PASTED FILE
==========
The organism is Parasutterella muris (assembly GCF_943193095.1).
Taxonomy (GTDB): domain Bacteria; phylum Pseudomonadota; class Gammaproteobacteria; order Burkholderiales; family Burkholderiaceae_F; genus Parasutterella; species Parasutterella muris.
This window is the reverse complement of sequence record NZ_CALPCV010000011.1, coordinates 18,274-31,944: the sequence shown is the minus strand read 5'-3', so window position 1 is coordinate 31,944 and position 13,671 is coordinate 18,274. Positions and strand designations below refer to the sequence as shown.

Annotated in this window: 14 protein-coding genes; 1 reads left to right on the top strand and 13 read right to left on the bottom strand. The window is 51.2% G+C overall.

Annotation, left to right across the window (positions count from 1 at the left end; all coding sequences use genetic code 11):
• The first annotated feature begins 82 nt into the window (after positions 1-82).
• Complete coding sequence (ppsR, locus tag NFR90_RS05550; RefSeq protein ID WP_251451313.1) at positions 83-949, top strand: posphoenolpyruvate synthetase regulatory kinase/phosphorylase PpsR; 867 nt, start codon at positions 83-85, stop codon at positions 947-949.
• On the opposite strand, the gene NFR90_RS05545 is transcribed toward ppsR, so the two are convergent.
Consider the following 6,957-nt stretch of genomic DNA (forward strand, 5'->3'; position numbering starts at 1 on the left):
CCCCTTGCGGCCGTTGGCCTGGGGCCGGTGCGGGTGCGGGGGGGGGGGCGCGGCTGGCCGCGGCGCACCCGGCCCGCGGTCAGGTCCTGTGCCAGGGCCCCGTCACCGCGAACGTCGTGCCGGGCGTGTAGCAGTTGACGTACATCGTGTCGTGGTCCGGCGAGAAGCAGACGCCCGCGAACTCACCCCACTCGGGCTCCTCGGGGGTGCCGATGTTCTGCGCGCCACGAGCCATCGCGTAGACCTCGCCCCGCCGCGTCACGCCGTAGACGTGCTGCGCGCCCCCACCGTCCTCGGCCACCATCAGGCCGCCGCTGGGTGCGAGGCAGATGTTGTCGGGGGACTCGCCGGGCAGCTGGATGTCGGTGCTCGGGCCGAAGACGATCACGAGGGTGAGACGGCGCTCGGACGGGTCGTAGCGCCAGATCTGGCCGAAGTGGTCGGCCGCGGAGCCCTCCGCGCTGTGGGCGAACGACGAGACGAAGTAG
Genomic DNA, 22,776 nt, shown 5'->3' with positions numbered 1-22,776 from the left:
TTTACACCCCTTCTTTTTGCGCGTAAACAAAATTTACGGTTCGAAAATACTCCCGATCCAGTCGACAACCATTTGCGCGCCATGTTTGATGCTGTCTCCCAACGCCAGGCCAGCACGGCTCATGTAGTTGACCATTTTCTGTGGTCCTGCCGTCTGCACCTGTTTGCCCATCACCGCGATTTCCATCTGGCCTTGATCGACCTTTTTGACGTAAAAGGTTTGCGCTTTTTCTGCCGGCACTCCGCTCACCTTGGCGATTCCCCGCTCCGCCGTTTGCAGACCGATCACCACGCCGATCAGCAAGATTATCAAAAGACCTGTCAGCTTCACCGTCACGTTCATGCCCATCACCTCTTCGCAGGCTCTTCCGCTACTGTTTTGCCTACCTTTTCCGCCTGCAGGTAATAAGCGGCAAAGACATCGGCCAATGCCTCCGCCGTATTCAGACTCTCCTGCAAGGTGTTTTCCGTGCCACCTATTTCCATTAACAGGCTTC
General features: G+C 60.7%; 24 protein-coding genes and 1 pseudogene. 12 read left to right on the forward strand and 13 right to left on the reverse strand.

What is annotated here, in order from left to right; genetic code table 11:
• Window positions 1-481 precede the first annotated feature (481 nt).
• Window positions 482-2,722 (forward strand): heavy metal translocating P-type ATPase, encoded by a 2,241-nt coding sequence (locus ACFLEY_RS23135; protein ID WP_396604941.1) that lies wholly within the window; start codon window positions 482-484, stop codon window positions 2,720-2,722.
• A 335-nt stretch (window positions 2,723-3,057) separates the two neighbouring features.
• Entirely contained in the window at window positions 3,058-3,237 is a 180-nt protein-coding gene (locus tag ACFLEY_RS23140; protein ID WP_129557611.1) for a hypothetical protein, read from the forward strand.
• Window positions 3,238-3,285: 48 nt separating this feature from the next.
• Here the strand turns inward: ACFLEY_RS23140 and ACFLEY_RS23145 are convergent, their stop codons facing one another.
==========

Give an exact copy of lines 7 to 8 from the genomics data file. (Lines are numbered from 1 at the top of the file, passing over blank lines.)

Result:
• Complete coding sequence (ppsR, locus tag NFR90_RS05550; RefSeq protein ID WP_251451313.1) at positions 83-949, top strand: posphoenolpyruvate synthetase regulatory kinase/phosphorylase PpsR; 867 nt, start codon at positions 83-85, stop codon at positions 947-949.
• On the opposite strand, the gene NFR90_RS05545 is transcribed toward ppsR, so the two are convergent.